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"Superdry" redirects here. For the Japanese beer, see Asahi Super Dry.
Traded as LSESGP
Industry Retail
Founded 1985
Headquarters Cheltenham, Gloucestershire, UK
Key people
Peter Bamford, Chairman
Euan Sutherland, CEO
Products Clothing
Revenue £360.4 million (2013)[1]
£51.9 million (2013)[1]
Profit £36.3 million (2013)[1]

SuperGroup plc is a British international branded clothing company, and owner of the Superdry label. Superdry products combine vintage Americana styling with Japanese inspired graphics. It is listed on the London Stock Exchange as a constituent of the FTSE 250 Index.[2]


Superdry fashion was established by Ian Hibbs and Julian Dunkerton in Cheltenham in 1985, at which time it was trading as "Cult Clothing".[3][4] It expanded during the 1990s and established stores in a number of UK university towns and cities, from Oxford and Cambridge to Edinburgh and Belfast. It opened its first store under the Superdry name in Covent Garden in London in 2004.[5]

Flag over the Regent Street Superdry Store in London

In 2008 a nationwide expansion of Superdry took place, with stores opening in major towns and cities all over the UK, the majority in university cities. As of 2012 the brand is sold in over 40 countries across Europe, North America, South America, the Middle East, Australia and Asia.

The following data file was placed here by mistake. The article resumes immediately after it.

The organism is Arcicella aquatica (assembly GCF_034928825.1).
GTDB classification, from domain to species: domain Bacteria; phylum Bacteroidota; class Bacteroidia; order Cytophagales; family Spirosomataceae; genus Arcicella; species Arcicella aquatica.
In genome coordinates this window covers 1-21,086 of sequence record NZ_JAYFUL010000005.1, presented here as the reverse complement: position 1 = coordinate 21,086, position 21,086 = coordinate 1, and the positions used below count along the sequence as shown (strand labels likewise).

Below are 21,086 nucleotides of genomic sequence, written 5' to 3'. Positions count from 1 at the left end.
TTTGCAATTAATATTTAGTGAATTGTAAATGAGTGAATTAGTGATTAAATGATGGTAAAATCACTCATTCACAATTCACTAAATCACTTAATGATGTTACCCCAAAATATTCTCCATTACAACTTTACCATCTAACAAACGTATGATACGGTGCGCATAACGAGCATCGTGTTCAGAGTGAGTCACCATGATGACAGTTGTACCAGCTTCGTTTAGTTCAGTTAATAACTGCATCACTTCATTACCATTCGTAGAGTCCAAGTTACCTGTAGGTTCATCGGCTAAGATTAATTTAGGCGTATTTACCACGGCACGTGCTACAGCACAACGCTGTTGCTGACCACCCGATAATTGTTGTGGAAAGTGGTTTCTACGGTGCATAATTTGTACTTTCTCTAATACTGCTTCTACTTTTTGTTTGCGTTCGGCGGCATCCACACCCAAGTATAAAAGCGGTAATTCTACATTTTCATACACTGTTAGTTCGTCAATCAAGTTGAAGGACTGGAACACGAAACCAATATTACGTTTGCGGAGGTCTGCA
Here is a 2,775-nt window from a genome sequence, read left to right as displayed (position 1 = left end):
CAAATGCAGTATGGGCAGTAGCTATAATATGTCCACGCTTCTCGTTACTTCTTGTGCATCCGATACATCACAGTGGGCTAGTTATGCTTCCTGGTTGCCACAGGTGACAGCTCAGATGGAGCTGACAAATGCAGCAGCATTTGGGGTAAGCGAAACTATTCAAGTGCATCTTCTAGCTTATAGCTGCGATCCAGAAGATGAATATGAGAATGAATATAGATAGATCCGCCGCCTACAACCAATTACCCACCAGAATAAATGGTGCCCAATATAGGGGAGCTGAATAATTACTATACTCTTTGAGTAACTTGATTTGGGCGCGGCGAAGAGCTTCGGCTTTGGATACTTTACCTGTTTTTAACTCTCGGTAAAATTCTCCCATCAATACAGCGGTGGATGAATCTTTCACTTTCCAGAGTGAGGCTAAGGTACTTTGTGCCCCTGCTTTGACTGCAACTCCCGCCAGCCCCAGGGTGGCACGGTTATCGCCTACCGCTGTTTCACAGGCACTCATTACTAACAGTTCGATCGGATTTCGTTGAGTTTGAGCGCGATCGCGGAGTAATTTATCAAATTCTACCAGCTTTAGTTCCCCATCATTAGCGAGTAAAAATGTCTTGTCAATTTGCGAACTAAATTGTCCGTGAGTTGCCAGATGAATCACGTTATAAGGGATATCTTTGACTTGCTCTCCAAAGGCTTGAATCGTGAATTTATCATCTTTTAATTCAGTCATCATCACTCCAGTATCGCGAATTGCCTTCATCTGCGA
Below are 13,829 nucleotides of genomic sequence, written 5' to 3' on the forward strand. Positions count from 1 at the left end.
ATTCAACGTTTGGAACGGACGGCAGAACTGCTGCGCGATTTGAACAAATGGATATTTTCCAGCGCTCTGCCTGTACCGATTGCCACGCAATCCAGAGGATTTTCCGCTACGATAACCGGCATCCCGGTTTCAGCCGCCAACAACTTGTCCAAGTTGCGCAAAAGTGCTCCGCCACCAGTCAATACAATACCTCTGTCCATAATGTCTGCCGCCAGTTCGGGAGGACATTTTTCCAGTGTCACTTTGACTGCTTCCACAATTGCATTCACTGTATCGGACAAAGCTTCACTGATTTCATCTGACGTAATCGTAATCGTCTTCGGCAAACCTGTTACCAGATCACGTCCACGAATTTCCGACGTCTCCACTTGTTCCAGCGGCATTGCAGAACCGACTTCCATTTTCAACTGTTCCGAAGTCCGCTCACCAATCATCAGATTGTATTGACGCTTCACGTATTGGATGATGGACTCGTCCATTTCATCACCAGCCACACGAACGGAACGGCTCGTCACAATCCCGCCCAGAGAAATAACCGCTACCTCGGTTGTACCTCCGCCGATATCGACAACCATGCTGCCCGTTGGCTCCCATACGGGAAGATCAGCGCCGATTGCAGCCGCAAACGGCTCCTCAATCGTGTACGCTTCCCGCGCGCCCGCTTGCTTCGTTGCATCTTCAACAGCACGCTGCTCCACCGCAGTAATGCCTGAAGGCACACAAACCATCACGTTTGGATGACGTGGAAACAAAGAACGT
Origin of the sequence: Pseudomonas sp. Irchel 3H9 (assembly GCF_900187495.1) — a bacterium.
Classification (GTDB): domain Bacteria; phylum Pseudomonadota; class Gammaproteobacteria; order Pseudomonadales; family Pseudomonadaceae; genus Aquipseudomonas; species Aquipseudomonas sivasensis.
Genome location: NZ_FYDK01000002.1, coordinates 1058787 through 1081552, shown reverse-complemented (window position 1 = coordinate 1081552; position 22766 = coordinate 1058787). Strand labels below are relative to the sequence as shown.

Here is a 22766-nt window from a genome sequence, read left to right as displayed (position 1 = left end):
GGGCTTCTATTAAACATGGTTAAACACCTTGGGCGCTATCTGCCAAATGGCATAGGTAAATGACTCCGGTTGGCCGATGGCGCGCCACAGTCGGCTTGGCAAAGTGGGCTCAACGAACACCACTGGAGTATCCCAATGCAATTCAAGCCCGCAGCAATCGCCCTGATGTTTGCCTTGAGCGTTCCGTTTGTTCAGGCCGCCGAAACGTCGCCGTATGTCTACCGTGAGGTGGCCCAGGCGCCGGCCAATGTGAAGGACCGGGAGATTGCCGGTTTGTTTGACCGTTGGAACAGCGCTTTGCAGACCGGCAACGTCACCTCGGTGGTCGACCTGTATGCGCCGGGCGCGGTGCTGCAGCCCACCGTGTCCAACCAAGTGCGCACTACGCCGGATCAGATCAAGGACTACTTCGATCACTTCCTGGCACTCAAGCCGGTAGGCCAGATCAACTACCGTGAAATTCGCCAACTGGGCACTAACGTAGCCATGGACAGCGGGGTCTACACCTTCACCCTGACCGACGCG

The business floated on the London Stock Exchange in March 2010.[6] Dunkerton appeared in the Sunday Times Rich List 2010, and is said to be worth an estimated £180m.[7]

On 22 October 2014, it was announced that Dunkerton stepped down as CEO of Superdry and has been replaced by Euan Sutherland the ex-Ceo of the Co-operative.[8]

The company issued a profits warning and placed its store opening plans under review in February 2012; the share price quickly dropped by 18%.[9]


Superdry does not overtly advertise and does not actively pursue celebrity endorsement, but a Brad leather jacket worn by football player David Beckham sold 70,000 from 2007 to mid-2009, becoming a best-seller for the company.[10][11]

The company's products include frequently meaningless excerpts of Japanese text, inspired by the common Japanese practice of placing decorative English text on items to increase their fashionability and appeal, a phenomenon known as Engrish. The company explained to a Japanese television crew in 2011 that they deliberately use simple machine translation to generate Japanese text, and that they are aware that the texts often have no meaning.[12] The brand logo - phonetically "Kyokudo kansou (shinasai)" - literally translates as "Maximum dry (please do)", the text in brackets being due to the translation software used offering alternatives depending on whether dry is intended as a noun (e.g., super dryness) or an imperative, (e.g., dry this shirt out).[13]



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